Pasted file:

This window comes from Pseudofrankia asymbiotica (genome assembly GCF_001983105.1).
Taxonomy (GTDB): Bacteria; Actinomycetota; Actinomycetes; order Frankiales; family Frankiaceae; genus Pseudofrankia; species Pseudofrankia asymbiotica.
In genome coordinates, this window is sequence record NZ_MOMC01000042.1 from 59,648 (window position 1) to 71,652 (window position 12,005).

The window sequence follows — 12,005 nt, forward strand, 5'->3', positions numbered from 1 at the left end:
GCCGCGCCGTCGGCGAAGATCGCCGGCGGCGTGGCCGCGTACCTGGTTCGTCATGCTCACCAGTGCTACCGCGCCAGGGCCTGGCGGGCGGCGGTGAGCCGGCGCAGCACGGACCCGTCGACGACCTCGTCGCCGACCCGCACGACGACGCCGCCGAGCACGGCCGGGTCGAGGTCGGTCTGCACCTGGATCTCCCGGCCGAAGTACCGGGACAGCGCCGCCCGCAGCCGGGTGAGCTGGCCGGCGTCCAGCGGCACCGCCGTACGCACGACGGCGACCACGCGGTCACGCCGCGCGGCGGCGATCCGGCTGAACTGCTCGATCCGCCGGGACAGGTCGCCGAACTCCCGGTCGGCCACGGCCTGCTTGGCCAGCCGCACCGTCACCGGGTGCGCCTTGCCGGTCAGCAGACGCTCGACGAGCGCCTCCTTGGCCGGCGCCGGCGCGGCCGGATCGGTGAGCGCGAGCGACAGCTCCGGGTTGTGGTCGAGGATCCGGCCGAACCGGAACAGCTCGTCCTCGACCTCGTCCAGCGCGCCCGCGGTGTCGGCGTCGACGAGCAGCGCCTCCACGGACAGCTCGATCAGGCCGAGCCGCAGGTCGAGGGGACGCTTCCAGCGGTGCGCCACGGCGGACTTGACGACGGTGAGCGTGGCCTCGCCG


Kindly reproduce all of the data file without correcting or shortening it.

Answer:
This window comes from Pseudofrankia asymbiotica (genome assembly GCF_001983105.1).
Taxonomy (GTDB): Bacteria; Actinomycetota; Actinomycetes; order Frankiales; family Frankiaceae; genus Pseudofrankia; species Pseudofrankia asymbiotica.
In genome coordinates, this window is sequence record NZ_MOMC01000042.1 from 59,648 (window position 1) to 71,652 (window position 12,005).

The window sequence follows — 12,005 nt, forward strand, 5'->3', positions numbered from 1 at the left end:
GCCGCGCCGTCGGCGAAGATCGCCGGCGGCGTGGCCGCGTACCTGGTTCGTCATGCTCACCAGTGCTACCGCGCCAGGGCCTGGCGGGCGGCGGTGAGCCGGCGCAGCACGGACCCGTCGACGACCTCGTCGCCGACCCGCACGACGACGCCGCCGAGCACGGCCGGGTCGAGGTCGGTCTGCACCTGGATCTCCCGGCCGAAGTACCGGGACAGCGCCGCCCGCAGCCGGGTGAGCTGGCCGGCGTCCAGCGGCACCGCCGTACGCACGACGGCGACCACGCGGTCACGCCGCGCGGCGGCGATCCGGCTGAACTGCTCGATCCGCCGGGACAGGTCGCCGAACTCCCGGTCGGCCACGGCCTGCTTGGCCAGCCGCACCGTCACCGGGTGCGCCTTGCCGGTCAGCAGACGCTCGACGAGCGCCTCCTTGGCCGGCGCCGGCGCGGCCGGATCGGTGAGCGCGAGCGACAGCTCCGGGTTGTGGTCGAGGATCCGGCCGAACCGGAACAGCTCGTCCTCGACCTCGTCCAGCGCGCCCGCGGTGTCGGCGTCGACGAGCAGCGCCTCCACGGACAGCTCGATCAGGCCGAGCCGCAGGTCGAGGGGACGCTTCCAGCGGTGCGCCACGGCGGACTTGACGACGGTGAGCGTGGCCTCGCCG